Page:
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Climate policy tools: Carbon markets

December 3, 2015

I will be doing a series on carbon policy tools starting with a set on carbon markets and how they could be useful to implement the Paris Agreement. I’ll start with a basic intro to carbon markets before getting into the nitty gritty of how they could work as part of the UNFCCC.

K Rudd

Panel from the COP21 High-Level Event on Carbon-Pricing 

 

Why put a price on carbon?

We have already passed the point where our climate is changing, but we have a small buffer of how much more carbon we can emit before temperature increases become dangerous*. Whenever we emit carbon, we are using up a bit more of our buffer. So when we talk about putting a price on carbon, what we are actually talking about is putting a price on the amount of our buffer used (an economist would call this internalizing an externality by putting a price on the damage caused). This is important as it is the exact opposite of how we are used to setting prices and will become critical as we explore carbon pricing further.

At the level of an individual firm, a price on carbon provides an incentive to reduce emissions because it drives up the price of their products. This makes their product more expensive than that of their carbon efficient competitors, so consumers are likely to buy from their competitors instead.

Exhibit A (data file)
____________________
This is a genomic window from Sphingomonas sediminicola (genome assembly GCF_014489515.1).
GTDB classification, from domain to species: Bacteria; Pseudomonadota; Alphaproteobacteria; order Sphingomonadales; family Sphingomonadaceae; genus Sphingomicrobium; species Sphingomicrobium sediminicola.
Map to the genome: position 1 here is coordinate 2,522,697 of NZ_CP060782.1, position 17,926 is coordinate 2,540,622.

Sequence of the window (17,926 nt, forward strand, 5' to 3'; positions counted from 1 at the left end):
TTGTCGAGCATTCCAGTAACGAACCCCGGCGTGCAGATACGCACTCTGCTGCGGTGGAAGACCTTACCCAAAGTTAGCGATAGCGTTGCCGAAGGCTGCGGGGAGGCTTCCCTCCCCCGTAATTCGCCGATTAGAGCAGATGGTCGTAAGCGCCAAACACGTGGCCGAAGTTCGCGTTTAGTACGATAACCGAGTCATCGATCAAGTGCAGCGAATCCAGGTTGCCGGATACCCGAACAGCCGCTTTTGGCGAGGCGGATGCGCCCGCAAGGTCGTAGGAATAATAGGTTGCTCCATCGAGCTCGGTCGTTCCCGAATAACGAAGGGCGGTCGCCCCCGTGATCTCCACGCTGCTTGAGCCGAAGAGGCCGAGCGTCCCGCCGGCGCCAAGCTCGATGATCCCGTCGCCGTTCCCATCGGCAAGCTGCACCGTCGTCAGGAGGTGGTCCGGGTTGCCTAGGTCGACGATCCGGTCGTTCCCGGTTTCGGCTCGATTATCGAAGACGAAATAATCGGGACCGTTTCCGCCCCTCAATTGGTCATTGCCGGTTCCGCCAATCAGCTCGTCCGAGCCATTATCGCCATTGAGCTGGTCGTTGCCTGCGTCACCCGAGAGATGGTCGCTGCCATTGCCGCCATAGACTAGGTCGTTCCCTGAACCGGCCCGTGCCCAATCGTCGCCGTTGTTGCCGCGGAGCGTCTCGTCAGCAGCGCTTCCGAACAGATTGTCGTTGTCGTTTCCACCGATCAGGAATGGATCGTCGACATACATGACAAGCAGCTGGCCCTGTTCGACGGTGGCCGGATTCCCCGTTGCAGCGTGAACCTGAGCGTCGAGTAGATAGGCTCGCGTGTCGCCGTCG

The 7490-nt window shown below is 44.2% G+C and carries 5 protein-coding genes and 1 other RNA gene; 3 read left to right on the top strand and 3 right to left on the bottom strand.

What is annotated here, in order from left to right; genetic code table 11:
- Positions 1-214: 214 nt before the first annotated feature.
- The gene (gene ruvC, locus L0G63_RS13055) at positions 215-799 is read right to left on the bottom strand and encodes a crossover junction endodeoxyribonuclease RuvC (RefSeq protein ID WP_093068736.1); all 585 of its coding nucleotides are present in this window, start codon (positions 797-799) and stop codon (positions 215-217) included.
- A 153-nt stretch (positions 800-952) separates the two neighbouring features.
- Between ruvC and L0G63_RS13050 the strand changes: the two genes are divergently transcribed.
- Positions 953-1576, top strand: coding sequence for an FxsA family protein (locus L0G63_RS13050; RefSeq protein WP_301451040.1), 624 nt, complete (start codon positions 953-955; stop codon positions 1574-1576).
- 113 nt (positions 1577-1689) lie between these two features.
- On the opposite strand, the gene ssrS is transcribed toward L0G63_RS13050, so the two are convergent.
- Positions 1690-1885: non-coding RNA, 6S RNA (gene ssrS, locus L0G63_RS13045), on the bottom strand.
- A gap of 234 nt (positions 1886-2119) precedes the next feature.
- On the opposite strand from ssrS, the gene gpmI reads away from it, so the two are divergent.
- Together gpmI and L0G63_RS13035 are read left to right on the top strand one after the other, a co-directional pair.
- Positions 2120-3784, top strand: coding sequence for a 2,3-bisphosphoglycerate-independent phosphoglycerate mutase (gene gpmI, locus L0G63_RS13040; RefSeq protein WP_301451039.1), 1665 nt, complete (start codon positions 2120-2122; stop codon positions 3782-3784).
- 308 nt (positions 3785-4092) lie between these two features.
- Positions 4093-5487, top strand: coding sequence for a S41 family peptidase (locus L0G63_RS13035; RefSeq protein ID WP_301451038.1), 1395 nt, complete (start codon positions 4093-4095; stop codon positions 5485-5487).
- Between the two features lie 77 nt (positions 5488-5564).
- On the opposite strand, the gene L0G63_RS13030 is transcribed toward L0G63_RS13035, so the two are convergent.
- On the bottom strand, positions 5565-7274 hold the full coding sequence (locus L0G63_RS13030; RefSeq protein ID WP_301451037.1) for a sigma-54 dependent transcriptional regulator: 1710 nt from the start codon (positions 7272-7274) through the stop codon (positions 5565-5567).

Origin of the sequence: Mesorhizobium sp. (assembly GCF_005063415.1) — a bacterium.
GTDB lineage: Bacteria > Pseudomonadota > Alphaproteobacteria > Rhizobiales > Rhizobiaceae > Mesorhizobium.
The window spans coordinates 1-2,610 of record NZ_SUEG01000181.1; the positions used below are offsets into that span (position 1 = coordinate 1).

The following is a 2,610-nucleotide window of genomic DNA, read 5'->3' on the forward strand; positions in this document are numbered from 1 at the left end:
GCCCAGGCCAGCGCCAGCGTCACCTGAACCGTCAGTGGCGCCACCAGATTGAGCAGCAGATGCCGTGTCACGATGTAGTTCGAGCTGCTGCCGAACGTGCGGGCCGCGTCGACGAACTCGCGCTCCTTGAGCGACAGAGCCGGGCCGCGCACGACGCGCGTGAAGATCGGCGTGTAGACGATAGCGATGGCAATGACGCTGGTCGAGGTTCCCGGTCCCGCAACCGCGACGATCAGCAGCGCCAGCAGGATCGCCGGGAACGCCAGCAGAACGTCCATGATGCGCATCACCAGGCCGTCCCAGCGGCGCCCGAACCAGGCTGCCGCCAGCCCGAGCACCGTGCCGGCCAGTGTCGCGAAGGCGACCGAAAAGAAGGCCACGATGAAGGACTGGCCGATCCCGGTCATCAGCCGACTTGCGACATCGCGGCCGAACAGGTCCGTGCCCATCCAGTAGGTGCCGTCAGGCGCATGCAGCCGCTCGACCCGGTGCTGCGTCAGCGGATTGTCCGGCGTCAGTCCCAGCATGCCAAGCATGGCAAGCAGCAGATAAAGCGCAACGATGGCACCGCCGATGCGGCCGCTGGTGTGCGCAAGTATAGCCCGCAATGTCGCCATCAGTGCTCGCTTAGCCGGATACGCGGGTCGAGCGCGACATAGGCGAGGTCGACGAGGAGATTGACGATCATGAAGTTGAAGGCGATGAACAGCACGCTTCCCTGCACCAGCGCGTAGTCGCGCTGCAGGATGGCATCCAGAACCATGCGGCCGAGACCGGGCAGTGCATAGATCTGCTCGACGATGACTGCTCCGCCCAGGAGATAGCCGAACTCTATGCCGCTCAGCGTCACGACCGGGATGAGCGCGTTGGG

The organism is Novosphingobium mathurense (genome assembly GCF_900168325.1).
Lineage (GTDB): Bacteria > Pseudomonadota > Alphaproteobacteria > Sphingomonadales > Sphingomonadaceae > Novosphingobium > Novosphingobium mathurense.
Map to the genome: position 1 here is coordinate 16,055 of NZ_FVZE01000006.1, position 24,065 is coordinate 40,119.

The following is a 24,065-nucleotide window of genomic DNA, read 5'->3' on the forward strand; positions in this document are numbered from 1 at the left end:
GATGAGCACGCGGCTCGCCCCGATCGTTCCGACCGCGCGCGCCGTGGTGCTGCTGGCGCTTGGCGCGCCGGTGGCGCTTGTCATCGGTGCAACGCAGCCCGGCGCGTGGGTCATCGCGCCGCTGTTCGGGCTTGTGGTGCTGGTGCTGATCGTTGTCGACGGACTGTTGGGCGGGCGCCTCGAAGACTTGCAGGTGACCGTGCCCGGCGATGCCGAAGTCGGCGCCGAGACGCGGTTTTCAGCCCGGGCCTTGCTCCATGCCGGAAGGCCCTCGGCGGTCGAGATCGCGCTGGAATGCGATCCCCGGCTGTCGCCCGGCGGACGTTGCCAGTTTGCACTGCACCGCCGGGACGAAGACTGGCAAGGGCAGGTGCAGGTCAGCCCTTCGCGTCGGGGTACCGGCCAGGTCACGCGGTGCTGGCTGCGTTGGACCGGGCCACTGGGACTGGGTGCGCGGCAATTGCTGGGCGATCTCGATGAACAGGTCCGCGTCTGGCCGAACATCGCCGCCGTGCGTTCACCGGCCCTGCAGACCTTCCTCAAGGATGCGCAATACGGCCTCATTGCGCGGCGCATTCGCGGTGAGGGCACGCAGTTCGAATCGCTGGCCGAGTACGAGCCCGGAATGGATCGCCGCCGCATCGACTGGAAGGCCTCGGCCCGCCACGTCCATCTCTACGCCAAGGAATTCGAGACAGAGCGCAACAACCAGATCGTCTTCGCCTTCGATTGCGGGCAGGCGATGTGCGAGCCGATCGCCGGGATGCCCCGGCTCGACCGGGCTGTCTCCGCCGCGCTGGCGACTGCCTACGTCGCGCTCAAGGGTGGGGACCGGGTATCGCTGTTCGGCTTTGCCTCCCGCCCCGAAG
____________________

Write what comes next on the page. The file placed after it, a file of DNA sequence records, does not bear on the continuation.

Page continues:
At a national level, a price on carbon is even more effective if it occurs in a context that allows carbon emissions to be traded (a carbon market). If firms can trade carbon permits (a permit to use up some of our buffer, basically a unit of carbon with a price on it), they can raise revenues by selling their permits as they become more efficient. Firms that needed to emit carbon for their processes would have to purchase permits, noting that this cost would be reflected in the price of their product. By providing a clear price signals to reduce emissions, carbon markets have the potential to help national economies find the most efficient way to reduce their carbon output.

A range of countries have already begun experimenting with carbon pricing to reduce their emissions. They include China, Mexico, Chile, South Korea and the European Union. Collectively these carbon pricing schemes will cover 50% of global GDP by next year. Additionally, more than 1,000 companies are currently, or will be in the next 2 years, imposing a price on carbon internally in preparation for governments introducing carbon pricing more broadly.

In my next post I’ll go over some of the important lessons we’ve learnt about carbon pricing and carbon markets from these national schemes.

If you are interested in more detail on carbon markets, check out the work of the Carbon Pricing Leadership Coalition http://www.worldbank.org/en/programs/pricing-carbon

*This should be the level countries agree to limit temperature increases to in the Paris Agreement

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